13.What is a “Lousy” Relation? Why? What Happens When you Update? Delete ? Update “Research” to “R&D” What are the Problems? Research misspelled in Table Query Needs to Final All Rows Department Name no longer in 1 Location
14.What is a “Lousy” Relation? Why? What is the Problem with this Design? Mixing Attributes from EMPLOYEE and PROJECT Relations! Significant Amounts of Redundant Data More Critically - Anomalies in Update, Delete, Insert
15.What is a “Lousy” Relation? Why? Where are the Redundancies? ENAMEs, PNAMs, PLOCATIONs Are SSNs Redundant?
16. Guideline 2: Redundant Information and Update Anomalies Mixing Attributes of Multiple Entities (see Prior Two Slides) May Cause Problems Key Problem: Information is Stored Redundantly There are Two Consequences: Wasting Storage Problems with Update Anomalies Insertion Anomalies - Inserting New Tuples Deletion Anomalies - Removing Existing Tuples Modification Anomalies - Changing Existing Tuples
17.Insertion Anomalies What Happens When Insert a new Employee Who Works in Department 5? Must Enter DNUMBER, DNAME, and DMGRSSN Must Be Exact w.r.t. Other Dept. 5 Employees! What Happens if you Enter: “ Res aer ch ” or “ 33344 5565 ”? What are Implications?
18.Insertion Anomalies What are Some Specific Problems with Table? Can’t Add New Department without Employee Redundant Project Names Can you Delete a Department ?
19.Insertion Anomalies What Happens When you Want to Insert a New Department? (3, “Education”, 123123123) Can you do the Insert? If so, How? If Not, Why Not?
20.Deletion Anomalies What Happens When you Delete “Borg, James” from the EMP_DEPT Table? Is the Resulting Table OK? Why or Why Not?
21.Modification Anomalies What Happens When you Want to Change “Research” to “R and D”? What is Required in this Case ? Change Multiple Tuples What is the Responsibility of the DB Application Programmer or Anyone Doing an Update ? Know the DB Content to Write a Correct Query
22.Another Schema with Problems Two relation schemas suffering from update anomalies (a) Dname and Dmgr_ssn Replicated for Each Employee (b) Ename , Pname , Ploc Replicated each SSN/ Pnumber combo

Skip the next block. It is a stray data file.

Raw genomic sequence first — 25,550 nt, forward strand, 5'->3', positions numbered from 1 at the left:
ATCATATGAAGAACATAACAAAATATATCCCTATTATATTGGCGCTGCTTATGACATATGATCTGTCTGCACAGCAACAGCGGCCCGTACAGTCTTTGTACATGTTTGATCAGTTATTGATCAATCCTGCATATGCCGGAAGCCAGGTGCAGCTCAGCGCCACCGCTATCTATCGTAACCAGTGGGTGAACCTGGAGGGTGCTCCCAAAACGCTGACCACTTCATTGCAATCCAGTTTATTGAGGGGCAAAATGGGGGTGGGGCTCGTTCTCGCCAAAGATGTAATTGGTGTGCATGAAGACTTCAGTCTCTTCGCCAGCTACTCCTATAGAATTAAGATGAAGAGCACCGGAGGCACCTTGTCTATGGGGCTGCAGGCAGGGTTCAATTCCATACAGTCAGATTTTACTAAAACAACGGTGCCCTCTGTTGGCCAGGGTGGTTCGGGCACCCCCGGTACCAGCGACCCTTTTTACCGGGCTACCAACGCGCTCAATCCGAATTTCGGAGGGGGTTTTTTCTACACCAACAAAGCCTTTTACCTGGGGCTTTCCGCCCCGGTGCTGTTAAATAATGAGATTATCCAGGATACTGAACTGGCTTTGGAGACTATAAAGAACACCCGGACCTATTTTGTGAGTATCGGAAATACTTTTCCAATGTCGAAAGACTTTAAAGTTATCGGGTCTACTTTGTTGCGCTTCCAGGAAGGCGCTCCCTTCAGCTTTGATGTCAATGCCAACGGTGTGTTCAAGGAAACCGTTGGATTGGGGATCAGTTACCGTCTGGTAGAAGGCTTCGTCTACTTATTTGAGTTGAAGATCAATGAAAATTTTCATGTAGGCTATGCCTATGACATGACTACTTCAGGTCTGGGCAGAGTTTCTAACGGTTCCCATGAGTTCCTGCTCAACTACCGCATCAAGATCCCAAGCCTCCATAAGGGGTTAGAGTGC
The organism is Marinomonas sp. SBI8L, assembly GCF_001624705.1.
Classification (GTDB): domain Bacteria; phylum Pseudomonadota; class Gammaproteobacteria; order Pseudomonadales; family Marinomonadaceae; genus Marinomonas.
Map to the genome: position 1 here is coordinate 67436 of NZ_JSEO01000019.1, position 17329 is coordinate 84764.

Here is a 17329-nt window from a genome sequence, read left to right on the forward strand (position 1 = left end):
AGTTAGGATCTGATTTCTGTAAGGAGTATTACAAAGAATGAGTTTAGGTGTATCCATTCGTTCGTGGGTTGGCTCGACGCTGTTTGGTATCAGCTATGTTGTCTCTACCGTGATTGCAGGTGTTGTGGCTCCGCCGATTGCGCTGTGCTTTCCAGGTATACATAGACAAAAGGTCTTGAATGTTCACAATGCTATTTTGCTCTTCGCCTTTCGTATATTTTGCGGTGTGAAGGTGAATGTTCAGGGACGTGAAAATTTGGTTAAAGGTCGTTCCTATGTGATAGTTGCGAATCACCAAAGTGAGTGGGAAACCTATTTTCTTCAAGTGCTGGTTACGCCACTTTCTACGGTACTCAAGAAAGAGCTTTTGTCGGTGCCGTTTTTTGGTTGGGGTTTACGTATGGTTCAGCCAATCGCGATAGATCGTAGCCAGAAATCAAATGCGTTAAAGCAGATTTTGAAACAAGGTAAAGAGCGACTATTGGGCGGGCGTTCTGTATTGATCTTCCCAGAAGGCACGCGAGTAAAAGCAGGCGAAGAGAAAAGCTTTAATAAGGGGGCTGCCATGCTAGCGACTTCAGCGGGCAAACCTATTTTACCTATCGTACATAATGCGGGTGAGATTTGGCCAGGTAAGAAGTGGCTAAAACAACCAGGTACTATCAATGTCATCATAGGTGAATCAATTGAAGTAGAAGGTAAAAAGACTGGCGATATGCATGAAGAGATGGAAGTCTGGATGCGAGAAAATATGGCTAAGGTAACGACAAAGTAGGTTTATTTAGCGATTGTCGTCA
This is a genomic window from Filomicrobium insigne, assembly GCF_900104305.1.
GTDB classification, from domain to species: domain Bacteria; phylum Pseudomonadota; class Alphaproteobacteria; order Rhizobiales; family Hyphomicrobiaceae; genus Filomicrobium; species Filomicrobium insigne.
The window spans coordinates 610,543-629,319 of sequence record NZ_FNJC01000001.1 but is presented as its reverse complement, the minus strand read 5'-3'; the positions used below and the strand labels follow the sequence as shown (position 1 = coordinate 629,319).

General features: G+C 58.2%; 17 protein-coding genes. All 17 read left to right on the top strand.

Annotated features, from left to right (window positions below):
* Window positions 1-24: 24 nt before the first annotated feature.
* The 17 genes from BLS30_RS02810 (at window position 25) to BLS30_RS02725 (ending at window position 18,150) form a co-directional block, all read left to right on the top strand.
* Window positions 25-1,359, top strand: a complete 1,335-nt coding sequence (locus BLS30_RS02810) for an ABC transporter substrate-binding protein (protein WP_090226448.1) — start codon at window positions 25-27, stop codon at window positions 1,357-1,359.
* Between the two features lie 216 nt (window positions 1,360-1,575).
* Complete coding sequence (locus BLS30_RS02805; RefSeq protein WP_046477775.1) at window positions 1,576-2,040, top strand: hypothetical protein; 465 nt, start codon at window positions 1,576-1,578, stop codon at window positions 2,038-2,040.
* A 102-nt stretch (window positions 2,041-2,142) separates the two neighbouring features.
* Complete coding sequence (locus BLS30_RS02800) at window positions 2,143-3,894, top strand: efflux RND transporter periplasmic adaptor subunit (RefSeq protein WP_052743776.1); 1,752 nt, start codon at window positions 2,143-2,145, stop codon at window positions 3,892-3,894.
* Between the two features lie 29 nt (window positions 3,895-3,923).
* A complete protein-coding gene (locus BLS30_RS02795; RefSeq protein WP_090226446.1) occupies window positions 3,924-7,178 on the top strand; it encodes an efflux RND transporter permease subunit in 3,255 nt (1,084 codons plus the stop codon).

23.Consider Three Tables What Happens Join EMP/DEPT and EMP/PROJ?
24.Joining EMP/DEPT and EMP/PROJ
25.Example of an Update Anomaly Consider the relation: EMP_PROJ( Emp #, Proj #, Ename , Pname , No_hours ) Update Anomaly: Changing the name of project number P1 from “Billing” to “Customer-Accounting” requires update to be made for all 100 employees working on project P1.
26.Example of an Insert Anomaly Consider the relation: EMP_PROJ( Emp #, Proj #, Ename , Pname , No_hours ) Insert Anomaly: Cannot insert a project unless an employee is assigned to it. Conversely Cannot insert an employee unless a he/she is assigned to a project.
27.Example of an Delete Anomaly Consider the relation: EMP_PROJ( Emp #, Proj #, Ename , Pname , No_hours ) Delete Anomaly: When a project is deleted, it will result in deleting all the employees who work on that project. Alternately, if an employee is the sole employee on a project, deleting that employee would result in deleting the corresponding project.
28.Yet Another Example 1. Each Dept. has several students, and a student may enroll in one Dept. for his/her major 3. A student may register more than one course, and each course may have many students. 4. Each student registered for a course must have a corresponding grade 2. A Dept. has only one head , i.e., the Dept. chair STUDENT_DEPT(S#, DName , DHead , CN, Grade)
29.Yet Another Example STUDENT_DEPT(S#, DName , DHead , CN, Grade ) s1, CSE, Smith, 1010, B s1, CSE, Smith, 2102, C s1, CSE, Smith, 4701, F s2, CSE, Smith, 1010, A- s2, CSE, Smith 4100, D